BNP Paribas And Eric Holder's "Nuclear Option"

A reported multi-billion-dollar U.S. fine against BNP Paribas, the eurozone's biggest bank, puts the very heart of transatlantic relations at risk, writes France's leading business daily.

France's leading bank
France's leading bank
Nicolas Barré

PARIS It is a declaration of war. An unprecedented blow to transatlantic relations so long based on trust and common values. This open affront to Europe both reveals and deepens the continent's growing weakness.

By threatening to cut access to the dollar for France's BNP Paribas — the eurozone's largest bank — the United States has crossed more than a red line, as it pushes for an unprecedented $10 billion penalty for the bank's alleged violation of an embargo against Iran and other countries.

In the economic and financial order, this amounts to the proverbial nuclear option.

And it was taken against allies, moreover — because the U.S. would never consider this against its Chinese creditor. And how can we not see it more specifically as a very deliberate act of aggression towards France, which, from Libya to Mali or Syria, has yet acted as a model ally to Washington?

It is crucial that Barack Obama’s visit on the D-Day beaches this week brings back reason in a case that has become surprisingly irrational. It is important to measure the strength of the earthquake that would hit the world if one of its five most active banks no longer had access to the dollar. The cataclysm would be global.

The bolting of this affair is undoubtedly linked to the American political context. Public opinion is decidely angry towards banks and a federal administration that has been permissive with them.

So this is why U.S. Attorney General Eric Holder is playing politics. This activist, who enjoys being filmed in his office as a righter of wrongs, announced a few days before leaking the name of the French bank, that he wouldn’t hesitate targeting “the largest financial institutions” because they are not “above the law.”

His campaign, wrapped in the central principles of law, screams instead of a media strategy while Obama, the hesitant figure in the White House, is standing idly by, as is so often the case.

These political maneuvers must cease. The French bank must pay for its mistakes, as many other banks have done before. But nothing justifies the magnitude of the sanctions suggested, especially considering the much heavier turpitudes committed by the American banks themselves.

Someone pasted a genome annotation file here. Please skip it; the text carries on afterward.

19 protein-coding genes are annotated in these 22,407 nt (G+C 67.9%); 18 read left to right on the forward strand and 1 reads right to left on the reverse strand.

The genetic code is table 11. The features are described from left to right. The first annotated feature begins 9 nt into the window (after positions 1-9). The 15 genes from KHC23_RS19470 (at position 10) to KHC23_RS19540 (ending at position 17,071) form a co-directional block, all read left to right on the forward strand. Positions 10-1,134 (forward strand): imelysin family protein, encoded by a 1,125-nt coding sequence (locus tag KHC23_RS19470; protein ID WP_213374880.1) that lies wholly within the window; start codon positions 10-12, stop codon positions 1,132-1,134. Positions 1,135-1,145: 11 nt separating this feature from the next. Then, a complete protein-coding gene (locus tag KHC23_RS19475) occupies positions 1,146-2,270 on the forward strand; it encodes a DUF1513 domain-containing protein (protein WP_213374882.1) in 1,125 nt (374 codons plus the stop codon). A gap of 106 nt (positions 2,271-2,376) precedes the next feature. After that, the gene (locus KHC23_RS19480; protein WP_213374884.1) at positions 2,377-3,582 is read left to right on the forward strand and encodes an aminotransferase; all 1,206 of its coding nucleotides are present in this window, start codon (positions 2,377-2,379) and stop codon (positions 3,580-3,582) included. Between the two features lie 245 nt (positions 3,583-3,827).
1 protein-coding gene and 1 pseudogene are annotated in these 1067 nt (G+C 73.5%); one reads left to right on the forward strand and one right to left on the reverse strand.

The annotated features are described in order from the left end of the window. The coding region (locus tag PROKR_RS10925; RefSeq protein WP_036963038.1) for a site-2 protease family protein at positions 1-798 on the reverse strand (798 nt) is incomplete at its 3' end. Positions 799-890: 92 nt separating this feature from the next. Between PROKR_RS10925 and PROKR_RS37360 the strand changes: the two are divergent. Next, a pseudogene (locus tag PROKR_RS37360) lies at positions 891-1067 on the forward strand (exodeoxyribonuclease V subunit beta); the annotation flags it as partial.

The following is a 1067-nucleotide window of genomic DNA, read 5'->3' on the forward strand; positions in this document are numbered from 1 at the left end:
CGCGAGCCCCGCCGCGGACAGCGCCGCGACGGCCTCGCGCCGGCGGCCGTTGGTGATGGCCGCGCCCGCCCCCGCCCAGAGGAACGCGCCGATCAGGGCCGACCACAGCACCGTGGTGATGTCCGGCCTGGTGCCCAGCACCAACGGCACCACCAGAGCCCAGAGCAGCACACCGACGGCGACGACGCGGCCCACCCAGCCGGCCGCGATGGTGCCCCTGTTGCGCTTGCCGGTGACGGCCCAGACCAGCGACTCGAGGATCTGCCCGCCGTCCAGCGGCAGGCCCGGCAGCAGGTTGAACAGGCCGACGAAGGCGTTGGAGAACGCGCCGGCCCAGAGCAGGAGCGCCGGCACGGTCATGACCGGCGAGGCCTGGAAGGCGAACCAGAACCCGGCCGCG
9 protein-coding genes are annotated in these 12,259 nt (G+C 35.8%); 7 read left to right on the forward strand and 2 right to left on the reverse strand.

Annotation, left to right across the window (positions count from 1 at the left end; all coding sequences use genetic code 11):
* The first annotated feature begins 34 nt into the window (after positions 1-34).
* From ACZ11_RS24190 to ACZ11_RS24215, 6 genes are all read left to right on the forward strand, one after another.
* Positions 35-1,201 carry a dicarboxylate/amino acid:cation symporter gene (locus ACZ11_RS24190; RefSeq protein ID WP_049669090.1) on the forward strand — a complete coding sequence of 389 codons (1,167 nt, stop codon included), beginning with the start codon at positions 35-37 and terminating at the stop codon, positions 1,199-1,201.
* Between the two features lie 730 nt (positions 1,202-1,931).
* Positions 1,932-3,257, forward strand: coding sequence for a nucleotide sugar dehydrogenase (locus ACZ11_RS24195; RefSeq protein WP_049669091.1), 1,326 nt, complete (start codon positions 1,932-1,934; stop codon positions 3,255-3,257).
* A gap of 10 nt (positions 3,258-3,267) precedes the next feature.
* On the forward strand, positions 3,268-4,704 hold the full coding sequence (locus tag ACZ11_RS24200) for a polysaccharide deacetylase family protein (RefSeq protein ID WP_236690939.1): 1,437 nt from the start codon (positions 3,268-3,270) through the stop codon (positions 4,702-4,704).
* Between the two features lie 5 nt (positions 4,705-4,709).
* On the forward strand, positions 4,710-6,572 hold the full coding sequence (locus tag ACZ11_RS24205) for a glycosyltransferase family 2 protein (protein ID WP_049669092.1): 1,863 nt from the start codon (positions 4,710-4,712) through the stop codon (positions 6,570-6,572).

Double standards are unacceptable. There is no worse hypocrisy than filling a state’s coffers with the money of others, when this state let the biggest crisis since the 1930s happen. The world should be holding the U.S. accountable, and not the opposite!

If the White House does not act very soon — it is a matter of days, not weeks — the Federal Reserve, guarantor of the integrity of the financial system, though surprisingly silent until now, must end the game. The president of the European Central Bank, Mario Draghi, must come to the fore to remind it of it. It is time for the building tensions to be released, and let reason return.

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Feed The Future

COP26 Should Mark A Turning Point In Solving The Climate Crisis

Slow Food calls for an action plan to significantly reduce and improve the production and consumption of meat, dairy, and eggs by 2050.

A new dawn?

If, as the saying goes, we are what we eat, the same also goes for the animals that end up on our plate. How we feed our own food can have knock-on effects, not just for our own health but also for the planet. We are now aware of the meat and dairy industry's significant carbon footprint, responsible for more than a third of global anthropogenic greenhouse gas emissions.

Large-scale cattle productions that favor pure profit over more sustainable practices also add to environmental woes through biodiversity loss, deforestation and pesticide use — with some of the world's richest countries contributing disproportionately: The five biggest meat and milk producers emit the same amount of greenhouse gases as the oil giant Exxon.

The good news is that we could meet — if we would — some of these challenges with an array of innovative solutions, as the fields of farming, breeding and nutrition look at ways to shift from centralized intensive agro industry toward a more localized, smaller-scale and more organic approach to production.